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Cairo's streets are always dirty, but in recent months the usual piles of trash have gotten larger. The government's slaughter of Egypt's pigs, which used to eat organic waste, is part of the problem. Then came a standoff between the government and foreign garbage collection companies. It's been enough to prompt some residents in this densely populated city of some 20 million people to pick up after themselves.
Cairo is crowded, noisy and now smellier. In recent months, trash in both poor and middle class districts has been piling up.
The pileup is partly related to the swine flu. To combat the H1N1 virus, the Egyptian government slaughtered all the country's pigs even though the World Health Organization said the move was misguided.
The organic waste that was once collected by the so called "zabaleen" to feed their stock of pigs is now ending up in the streets. Some residents have resorted to burning it.
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For some, like Dana Moussa, the streets have become too much to bear.
"What was missing was that the civil society wasn't doing anything about it, except staying in their homes, complaining," said Dana Moussa. "And the important thing is to take action. If you want to see change, even with the governor or with the company, the civil society had to have acted."
So she did. She created an event on Facebook called "Clean up Giza," referring to a huge section of greater Cairo extending out to the Pyramids.
It started with a few friends and grew to more than 350 members.
They took to the streets of the middle class neighborhood Mohandeseen and collected the trash themselves.
"We spent about four to five hours," she said. "It was during Ramadan so a lot of the kids there were fasting. It was during the summer so it was pretty hot, but people were going at it. Everyone was super excited."
That event was the seed of a grassroots movement.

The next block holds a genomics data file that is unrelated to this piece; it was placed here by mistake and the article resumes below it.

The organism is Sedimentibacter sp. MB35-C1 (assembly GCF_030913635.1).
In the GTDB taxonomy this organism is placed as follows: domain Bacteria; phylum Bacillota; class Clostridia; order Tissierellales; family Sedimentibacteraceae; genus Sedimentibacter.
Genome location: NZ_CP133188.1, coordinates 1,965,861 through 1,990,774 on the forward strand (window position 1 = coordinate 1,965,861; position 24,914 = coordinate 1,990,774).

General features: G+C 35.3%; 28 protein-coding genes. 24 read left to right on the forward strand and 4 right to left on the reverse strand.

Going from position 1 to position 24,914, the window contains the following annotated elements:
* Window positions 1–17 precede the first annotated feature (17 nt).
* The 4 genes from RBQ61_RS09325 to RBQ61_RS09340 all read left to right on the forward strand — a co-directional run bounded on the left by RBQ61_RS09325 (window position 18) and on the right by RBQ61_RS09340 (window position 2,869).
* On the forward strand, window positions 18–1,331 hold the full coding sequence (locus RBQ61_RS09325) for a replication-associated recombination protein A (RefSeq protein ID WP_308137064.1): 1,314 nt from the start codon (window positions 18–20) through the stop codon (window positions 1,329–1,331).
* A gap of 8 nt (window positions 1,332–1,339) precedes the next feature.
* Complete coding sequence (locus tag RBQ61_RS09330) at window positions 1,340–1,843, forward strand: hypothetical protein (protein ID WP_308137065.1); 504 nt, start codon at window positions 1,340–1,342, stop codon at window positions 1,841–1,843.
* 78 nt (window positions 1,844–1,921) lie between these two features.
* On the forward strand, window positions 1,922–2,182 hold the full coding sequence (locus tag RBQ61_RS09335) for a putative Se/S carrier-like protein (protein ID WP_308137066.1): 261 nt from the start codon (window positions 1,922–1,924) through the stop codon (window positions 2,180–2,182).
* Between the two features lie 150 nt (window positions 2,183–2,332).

About 30 people attended a brainstorming session to discuss planning, legal and other issues involved in cleaning up their districts.
Omar Ghoneim says he decided to participate because the garbage in his neighborhood is suffocating.
"My area is really, really dirty," said Omar Ghoneim. "So I've always said to myself, 'I can't deal with this. I want to clean it up, but I can't do it alone.' My friend Dana started this and I'm supporting her all the way."
After the first clean up event, the Giza governor announced that the feud between the governorate and the Italian garbage contractor was ending and operations would resume shortly.
But for Laila Halely, pig slaughter and contract disagreements are minor issues compared to Cairo's larger problem: litter.
"People just throw it in the street because they have no where else to throw it in," said Laila Halely. "That's one problem. Second problem is that they're not educated to actually throw it somewhere."
One change includes a plan by Moussa's group to distribute 25,000 garbage bins in one neighborhood. Moussa says her group will also hold bi-monthly clean up days to generate more awareness.
"It's getting young people like us to go down and participate and feel good about themselves and the areas in which they live in. And if this model works we hope to continue this in other districts," said Moussa.
Cairo produces 13,000 tons of garbage every day. So the group has a hefty challenge.